“Mango & Me”
Fracaswell Hyman, author of Mango Delight
Mango Delight is about a girl who loses her best friend and ultimately finds her destiny. After Mango accidentally ruins her best friends new phone and their relationship, her ex-bestie plays a dirty trick on Mango. She signs Mango up to audition for the school musical knowing that Mango is too afraid to sing in front of anyone. But instead of letting her ex-friend humiliate her, Mango screws her courage to the sticking post, rises to the occasion and sings her heart out earning the lead role in the musical.
Acting, singing and dancing in a play is new territory for Mango. From a girl who only sang in the shower to being cast as the star of a show is a huge leap, risk and challenge for a character to take–and that makes it perfect to fuel a story. During the course of the novel, Mango discovers that being a part of the “dramanerds,” the kids who love to perform, is just where she is supposed to be.
When I was in middle-school, my secret desire was to be a part of the school productions, but I was too shy and never tried out. My first year in high school, a friend practically dragged me to auditions for the school musical, because he needed moral support. I don’t recall how it happened, but I somehow found the courage to audition and was cast, in the chorus, not the star like Mango. But just like Mango, I had found my tribe. In middle school and high school most students fall into their cliques; the jocks, the nerds, the popular kids, the artistic group, the rebels, the student government leaders, and so on. A kid is lucky to find their special group early on. Mango is and so was I.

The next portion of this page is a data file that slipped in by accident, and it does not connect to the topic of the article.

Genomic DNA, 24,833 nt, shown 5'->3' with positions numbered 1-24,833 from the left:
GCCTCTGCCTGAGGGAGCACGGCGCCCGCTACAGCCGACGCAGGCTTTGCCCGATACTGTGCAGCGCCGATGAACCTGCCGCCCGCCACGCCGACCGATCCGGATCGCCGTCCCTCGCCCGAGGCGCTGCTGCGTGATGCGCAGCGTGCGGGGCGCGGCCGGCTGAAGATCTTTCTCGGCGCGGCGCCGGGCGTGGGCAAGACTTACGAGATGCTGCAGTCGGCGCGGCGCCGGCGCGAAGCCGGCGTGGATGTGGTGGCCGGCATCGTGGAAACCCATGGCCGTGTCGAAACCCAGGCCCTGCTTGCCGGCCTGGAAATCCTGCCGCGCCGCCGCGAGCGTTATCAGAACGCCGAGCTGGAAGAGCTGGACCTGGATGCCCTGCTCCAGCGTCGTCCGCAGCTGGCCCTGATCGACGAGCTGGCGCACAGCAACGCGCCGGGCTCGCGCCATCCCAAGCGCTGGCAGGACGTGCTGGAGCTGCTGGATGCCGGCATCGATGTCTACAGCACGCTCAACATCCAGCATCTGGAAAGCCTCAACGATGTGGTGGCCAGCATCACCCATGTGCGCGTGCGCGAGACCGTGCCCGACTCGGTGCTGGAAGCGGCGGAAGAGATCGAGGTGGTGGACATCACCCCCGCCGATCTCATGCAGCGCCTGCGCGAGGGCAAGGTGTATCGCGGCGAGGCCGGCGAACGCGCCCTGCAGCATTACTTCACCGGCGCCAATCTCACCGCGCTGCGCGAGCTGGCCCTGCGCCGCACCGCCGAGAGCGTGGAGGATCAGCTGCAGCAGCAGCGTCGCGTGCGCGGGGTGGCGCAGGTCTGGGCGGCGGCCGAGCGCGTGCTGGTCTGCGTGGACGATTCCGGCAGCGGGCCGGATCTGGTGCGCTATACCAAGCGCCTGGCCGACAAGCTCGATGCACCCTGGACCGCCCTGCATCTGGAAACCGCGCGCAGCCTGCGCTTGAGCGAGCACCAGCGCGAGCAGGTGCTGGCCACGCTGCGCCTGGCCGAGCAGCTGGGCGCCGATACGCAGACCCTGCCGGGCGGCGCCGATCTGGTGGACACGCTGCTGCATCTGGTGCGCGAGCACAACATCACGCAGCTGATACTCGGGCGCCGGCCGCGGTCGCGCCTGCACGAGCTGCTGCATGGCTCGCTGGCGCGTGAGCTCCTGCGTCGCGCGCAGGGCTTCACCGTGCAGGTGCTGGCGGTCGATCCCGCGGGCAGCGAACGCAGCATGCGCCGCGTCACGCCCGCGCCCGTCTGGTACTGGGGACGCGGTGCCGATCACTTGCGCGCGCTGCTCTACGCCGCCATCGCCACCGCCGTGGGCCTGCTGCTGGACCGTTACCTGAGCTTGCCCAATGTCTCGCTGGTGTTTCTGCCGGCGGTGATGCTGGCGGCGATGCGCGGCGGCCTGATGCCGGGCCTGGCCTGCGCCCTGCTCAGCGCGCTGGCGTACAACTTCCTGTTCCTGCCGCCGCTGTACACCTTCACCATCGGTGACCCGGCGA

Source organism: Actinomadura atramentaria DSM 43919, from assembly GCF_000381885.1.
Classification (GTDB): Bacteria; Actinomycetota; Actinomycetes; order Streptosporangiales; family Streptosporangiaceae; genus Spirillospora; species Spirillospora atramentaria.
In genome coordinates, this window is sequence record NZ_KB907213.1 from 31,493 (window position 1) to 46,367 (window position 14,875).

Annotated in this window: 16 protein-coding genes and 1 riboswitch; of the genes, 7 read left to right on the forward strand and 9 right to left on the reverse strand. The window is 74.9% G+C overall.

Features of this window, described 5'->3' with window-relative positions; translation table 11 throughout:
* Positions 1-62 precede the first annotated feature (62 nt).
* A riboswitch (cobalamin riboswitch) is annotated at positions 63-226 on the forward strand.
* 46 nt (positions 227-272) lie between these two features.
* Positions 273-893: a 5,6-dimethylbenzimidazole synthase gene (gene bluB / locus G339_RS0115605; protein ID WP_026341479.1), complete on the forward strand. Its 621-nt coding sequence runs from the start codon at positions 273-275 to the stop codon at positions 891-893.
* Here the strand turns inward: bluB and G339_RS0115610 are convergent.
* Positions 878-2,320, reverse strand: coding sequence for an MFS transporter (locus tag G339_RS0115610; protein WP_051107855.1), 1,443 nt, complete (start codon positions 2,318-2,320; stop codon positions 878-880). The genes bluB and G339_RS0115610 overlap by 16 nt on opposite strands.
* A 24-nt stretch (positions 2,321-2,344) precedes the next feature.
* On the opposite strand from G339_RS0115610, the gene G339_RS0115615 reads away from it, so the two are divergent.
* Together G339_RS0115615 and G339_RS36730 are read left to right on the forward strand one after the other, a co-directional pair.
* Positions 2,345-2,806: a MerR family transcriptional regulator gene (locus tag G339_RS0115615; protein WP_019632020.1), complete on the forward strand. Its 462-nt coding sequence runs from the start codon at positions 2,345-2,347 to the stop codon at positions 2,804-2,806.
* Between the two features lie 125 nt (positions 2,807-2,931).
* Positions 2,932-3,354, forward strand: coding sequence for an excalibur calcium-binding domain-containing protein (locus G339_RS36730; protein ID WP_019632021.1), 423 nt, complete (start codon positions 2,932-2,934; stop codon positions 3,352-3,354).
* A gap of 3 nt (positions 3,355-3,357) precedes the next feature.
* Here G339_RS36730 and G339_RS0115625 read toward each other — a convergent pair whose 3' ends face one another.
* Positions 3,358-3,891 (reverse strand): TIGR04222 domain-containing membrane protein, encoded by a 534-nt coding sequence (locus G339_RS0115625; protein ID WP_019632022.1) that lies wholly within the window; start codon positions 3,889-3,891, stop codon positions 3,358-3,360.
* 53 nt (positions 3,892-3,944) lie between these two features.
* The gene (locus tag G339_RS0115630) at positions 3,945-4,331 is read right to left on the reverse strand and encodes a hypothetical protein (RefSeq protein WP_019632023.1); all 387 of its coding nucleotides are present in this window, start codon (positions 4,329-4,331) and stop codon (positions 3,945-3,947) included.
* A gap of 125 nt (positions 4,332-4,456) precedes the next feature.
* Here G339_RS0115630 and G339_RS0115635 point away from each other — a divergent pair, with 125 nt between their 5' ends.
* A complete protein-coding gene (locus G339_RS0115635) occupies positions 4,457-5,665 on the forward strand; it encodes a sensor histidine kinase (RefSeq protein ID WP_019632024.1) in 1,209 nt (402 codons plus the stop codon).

The students that auditioned for the annual play, or were members of the orchestra or the stage crew were an interesting breed. We stayed late after school. Spent countless hours learning lines, songs and dances, and attending rehearsals and we didn’t do it for grades or extra credit. We did it for the camaraderie, for the chance to hang out with kids who loved the arts and shared our dreams. Being with this group, I found a place where I was comfortable enough to be myself. I was able to hone my sense of humor, my sense of empathy and courage, because it takes a lot of courage to risk making a fool of yourself in front of the entire student body. I did that and guess what? It was okay. Actually, it was more than okay, because I had friends next to me who were taking the same risks and were there to catch me when I fell.
It saddens me to see how quickly he arts are being cut from school programs because of smaller budgets. I hurt for the kids like me who didn’t fit into any of the other groups. Not many of us went on to become actors or have any connection to show business at all, but that was never the point. The important things were the interactions, the relationships, the commitment to giving your all to doing the best you could, finding the courage to come out of your shell and making yourself proud of yourself.
Through Mango I get to relive those wonderful years and create a character whose story will take her through the ups and downs of following her passion as she strives to make her dreams come true. I’m betting there are a lot of “dramanerds” out there who’ll be happy to come along for the ride.